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New York teachers demand schools reopen, launch new national organization to fight unions, politicians

 Teachers unions across the country don't want schools to open. They claim that it's too dangerous for them to be in contact those that have the lowest vector of COVID transmission—children. Yet they refuse to grapple with the cost of not educating America's youth.

Teachers have been misrepresented. Many of them want to go back to school, but unions and elected leaders are keeping schools closed.

 Teachers for Open Schools knows that school closures are harming kids. They are a new group founded by elementary school teacher Eleni Filippatos and Stephanie Edmonds which counters the claims of the fearmongers and demands that schools should reopen.

When asked who is keeping the schools closed, Filippatos said "Teachers unions."

"I think there's been alot of fearmongering," she said. "When we were discussing the reopening plans this summer in New York City, there were threats to go on strike." Filippatos said she "got on a call with our district union rep, and she said 'you have to be prepared to go on a strike, this is life or death.' And many of us said 'we don't want to strike."

"So this narrative that we hear from unions who are supposed to be representing us, as teachers, they're representing a very specific voice that's not representative of all of us. And that's why we started Teachers for Open Schools, because there are plenty of us."

Filippatos said that "...we take the virus seriously, we want our children to be safe, we want our teachers to be safe, but we're seeing that we are safe in schools. To say that this is 'life or death,' or that if we go back 'there's going to be lots more funerals for kids,' these types of messages are fearmongering and they're not based on evidence or fact."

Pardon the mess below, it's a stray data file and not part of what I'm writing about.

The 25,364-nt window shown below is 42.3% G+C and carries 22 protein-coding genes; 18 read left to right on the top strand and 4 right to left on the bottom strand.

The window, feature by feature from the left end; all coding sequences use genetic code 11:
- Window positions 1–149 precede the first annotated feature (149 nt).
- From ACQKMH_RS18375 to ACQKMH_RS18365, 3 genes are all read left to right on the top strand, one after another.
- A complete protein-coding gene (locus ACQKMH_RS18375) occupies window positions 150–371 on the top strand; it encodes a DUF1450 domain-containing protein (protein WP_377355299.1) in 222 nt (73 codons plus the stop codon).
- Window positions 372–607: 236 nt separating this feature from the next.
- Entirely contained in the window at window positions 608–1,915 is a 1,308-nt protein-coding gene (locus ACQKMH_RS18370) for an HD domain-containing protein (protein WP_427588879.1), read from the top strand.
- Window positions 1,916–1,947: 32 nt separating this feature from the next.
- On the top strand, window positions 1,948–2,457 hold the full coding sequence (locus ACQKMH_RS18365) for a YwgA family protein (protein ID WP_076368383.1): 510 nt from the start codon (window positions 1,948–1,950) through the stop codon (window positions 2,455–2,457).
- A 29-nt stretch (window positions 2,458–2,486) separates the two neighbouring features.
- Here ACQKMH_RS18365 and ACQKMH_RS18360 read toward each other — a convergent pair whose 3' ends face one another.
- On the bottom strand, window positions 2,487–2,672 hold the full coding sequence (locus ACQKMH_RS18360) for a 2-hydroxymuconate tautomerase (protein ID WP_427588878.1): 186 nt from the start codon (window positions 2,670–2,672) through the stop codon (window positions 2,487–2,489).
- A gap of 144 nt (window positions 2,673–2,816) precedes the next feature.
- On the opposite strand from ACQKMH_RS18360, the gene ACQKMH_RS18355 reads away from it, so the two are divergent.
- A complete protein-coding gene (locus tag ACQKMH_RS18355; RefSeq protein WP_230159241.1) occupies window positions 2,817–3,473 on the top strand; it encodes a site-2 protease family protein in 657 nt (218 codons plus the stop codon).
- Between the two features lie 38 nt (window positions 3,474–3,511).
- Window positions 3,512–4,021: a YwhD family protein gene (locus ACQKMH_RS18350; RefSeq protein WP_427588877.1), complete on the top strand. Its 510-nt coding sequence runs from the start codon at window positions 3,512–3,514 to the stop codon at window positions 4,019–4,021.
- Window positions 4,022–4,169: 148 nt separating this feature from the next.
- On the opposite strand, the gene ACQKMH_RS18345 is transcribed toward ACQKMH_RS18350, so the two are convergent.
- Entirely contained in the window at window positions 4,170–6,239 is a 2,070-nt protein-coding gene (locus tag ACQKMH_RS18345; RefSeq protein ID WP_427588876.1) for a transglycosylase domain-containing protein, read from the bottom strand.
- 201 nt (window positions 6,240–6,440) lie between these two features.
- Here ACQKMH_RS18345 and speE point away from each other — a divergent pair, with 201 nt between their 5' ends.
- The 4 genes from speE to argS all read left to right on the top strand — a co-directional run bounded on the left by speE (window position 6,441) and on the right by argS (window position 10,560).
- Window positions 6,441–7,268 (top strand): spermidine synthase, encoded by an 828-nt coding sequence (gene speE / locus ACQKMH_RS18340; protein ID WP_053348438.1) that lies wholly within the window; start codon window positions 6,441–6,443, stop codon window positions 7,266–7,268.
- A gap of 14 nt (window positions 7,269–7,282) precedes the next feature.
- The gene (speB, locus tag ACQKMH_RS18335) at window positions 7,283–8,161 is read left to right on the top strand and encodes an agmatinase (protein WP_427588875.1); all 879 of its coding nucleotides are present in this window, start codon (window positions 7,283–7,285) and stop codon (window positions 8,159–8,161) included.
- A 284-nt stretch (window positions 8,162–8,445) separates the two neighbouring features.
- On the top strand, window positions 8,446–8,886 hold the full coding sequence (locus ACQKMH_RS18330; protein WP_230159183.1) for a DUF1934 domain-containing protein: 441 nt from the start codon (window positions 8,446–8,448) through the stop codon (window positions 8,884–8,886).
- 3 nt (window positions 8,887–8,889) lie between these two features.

Pediatricians have spoken out saying that kids should be back in school, as have the Centers for Disease Control and the World Health Organization. The National Education Association and the United Federation of Teachers have made demands as to what needs to happen before schools can reopen, including massive building retrofits and HVAC system overhauls.

The Great Barrington Declaration, penned by epidemiologists, stated unequivocally that "Schools and universities should be open for in-person teaching. Extracurricular activities, such as sports, should be resumed. Young low-risk adults should work normally, rather than from home. Restaurants and other businesses should open. Arts, music, sport and other cultural activities should resume. People who are more at risk may participate if they wish, while society as a whole enjoys the protection conferred upon the vulnerable by those who have built up herd immunity."

The National Education Association is the largest union in the country, representing nearly 3 million educators and education administrators across the country. The United Federation of Teachers is also in the top five, and reps the teachers in New York City, the nation's largest school district. Teachers unions have the power. If they say schools can't open, then schools can open, but they might not have any teachers.

Biden's 100 days to reopen schools is a farce

 President-elect Joe Biden has announced his plan to get K-8 schools open by the end of his first 100 days in office. "Another 100 day challenge is opening most of our K-8 schools by the end of the first 100 days in the spring," Biden said. "Look, we can only do that if Congress provides the necessary funding so we get schools, districts, communities, states, the resources they need for so many things that aren't there already in a tight budget."

 

 Read More Here:  Post Millennial

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